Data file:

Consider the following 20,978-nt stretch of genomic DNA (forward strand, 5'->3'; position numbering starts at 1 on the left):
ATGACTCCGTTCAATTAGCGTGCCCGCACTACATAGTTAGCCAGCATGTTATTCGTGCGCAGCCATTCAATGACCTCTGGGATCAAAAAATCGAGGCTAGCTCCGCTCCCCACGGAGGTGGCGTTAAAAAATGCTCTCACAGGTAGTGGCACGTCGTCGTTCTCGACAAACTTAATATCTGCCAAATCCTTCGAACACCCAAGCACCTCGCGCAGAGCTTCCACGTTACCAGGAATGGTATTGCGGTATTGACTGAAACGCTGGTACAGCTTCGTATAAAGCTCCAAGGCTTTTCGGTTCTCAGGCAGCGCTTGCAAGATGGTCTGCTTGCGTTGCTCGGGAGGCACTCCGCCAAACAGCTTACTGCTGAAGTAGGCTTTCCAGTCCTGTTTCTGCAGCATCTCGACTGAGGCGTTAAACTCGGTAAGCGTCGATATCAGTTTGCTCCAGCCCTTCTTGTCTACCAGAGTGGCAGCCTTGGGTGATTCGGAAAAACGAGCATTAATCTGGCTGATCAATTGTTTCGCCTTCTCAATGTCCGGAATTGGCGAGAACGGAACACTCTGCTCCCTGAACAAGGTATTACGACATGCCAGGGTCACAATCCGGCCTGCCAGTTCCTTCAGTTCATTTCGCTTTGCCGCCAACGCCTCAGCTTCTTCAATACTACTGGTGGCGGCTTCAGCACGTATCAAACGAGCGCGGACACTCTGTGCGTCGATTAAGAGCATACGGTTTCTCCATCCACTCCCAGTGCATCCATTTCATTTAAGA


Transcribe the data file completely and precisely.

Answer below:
Consider the following 20,978-nt stretch of genomic DNA (forward strand, 5'->3'; position numbering starts at 1 on the left):
ATGACTCCGTTCAATTAGCGTGCCCGCACTACATAGTTAGCCAGCATGTTATTCGTGCGCAGCCATTCAATGACCTCTGGGATCAAAAAATCGAGGCTAGCTCCGCTCCCCACGGAGGTGGCGTTAAAAAATGCTCTCACAGGTAGTGGCACGTCGTCGTTCTCGACAAACTTAATATCTGCCAAATCCTTCGAACACCCAAGCACCTCGCGCAGAGCTTCCACGTTACCAGGAATGGTATTGCGGTATTGACTGAAACGCTGGTACAGCTTCGTATAAAGCTCCAAGGCTTTTCGGTTCTCAGGCAGCGCTTGCAAGATGGTCTGCTTGCGTTGCTCGGGAGGCACTCCGCCAAACAGCTTACTGCTGAAGTAGGCTTTCCAGTCCTGTTTCTGCAGCATCTCGACTGAGGCGTTAAACTCGGTAAGCGTCGATATCAGTTTGCTCCAGCCCTTCTTGTCTACCAGAGTGGCAGCCTTGGGTGATTCGGAAAAACGAGCATTAATCTGGCTGATCAATTGTTTCGCCTTCTCAATGTCCGGAATTGGCGAGAACGGAACACTCTGCTCCCTGAACAAGGTATTACGACATGCCAGGGTCACAATCCGGCCTGCCAGTTCCTTCAGTTCATTTCGCTTTGCCGCCAACGCCTCAGCTTCTTCAATACTACTGGTGGCGGCTTCAGCACGTATCAAACGAGCGCGGACACTCTGTGCGTCGATTAAGAGCATACGGTTTCTCCATCCACTCCCAGTGCATCCATTTCATTTAAGA